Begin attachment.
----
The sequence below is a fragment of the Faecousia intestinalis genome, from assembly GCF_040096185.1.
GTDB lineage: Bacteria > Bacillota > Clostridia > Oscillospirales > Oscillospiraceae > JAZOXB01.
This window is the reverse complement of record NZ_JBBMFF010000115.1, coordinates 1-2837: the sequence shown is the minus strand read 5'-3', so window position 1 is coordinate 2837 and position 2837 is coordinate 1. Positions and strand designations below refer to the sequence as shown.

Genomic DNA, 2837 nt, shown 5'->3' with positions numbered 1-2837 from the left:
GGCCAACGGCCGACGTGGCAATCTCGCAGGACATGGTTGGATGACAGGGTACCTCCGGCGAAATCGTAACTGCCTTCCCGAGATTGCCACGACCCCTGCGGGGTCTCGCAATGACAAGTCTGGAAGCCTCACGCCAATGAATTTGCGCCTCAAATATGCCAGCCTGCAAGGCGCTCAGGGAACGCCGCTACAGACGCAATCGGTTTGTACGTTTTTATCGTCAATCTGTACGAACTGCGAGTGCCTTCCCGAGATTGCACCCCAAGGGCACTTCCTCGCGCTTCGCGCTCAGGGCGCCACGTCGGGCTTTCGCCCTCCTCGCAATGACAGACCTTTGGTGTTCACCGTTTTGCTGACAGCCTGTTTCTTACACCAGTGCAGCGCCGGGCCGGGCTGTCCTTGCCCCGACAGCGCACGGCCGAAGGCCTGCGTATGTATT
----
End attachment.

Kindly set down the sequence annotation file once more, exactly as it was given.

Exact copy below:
The sequence below is a fragment of the Faecousia intestinalis genome, from assembly GCF_040096185.1.
GTDB lineage: Bacteria > Bacillota > Clostridia > Oscillospirales > Oscillospiraceae > JAZOXB01.
This window is the reverse complement of record NZ_JBBMFF010000115.1, coordinates 1-2837: the sequence shown is the minus strand read 5'-3', so window position 1 is coordinate 2837 and position 2837 is coordinate 1. Positions and strand designations below refer to the sequence as shown.

Genomic DNA, 2837 nt, shown 5'->3' with positions numbered 1-2837 from the left:
GGCCAACGGCCGACGTGGCAATCTCGCAGGACATGGTTGGATGACAGGGTACCTCCGGCGAAATCGTAACTGCCTTCCCGAGATTGCCACGACCCCTGCGGGGTCTCGCAATGACAAGTCTGGAAGCCTCACGCCAATGAATTTGCGCCTCAAATATGCCAGCCTGCAAGGCGCTCAGGGAACGCCGCTACAGACGCAATCGGTTTGTACGTTTTTATCGTCAATCTGTACGAACTGCGAGTGCCTTCCCGAGATTGCACCCCAAGGGCACTTCCTCGCGCTTCGCGCTCAGGGCGCCACGTCGGGCTTTCGCCCTCCTCGCAATGACAGACCTTTGGTGTTCACCGTTTTGCTGACAGCCTGTTTCTTACACCAGTGCAGCGCCGGGCCGGGCTGTCCTTGCCCCGACAGCGCACGGCCGAAGGCCTGCGTATGTATT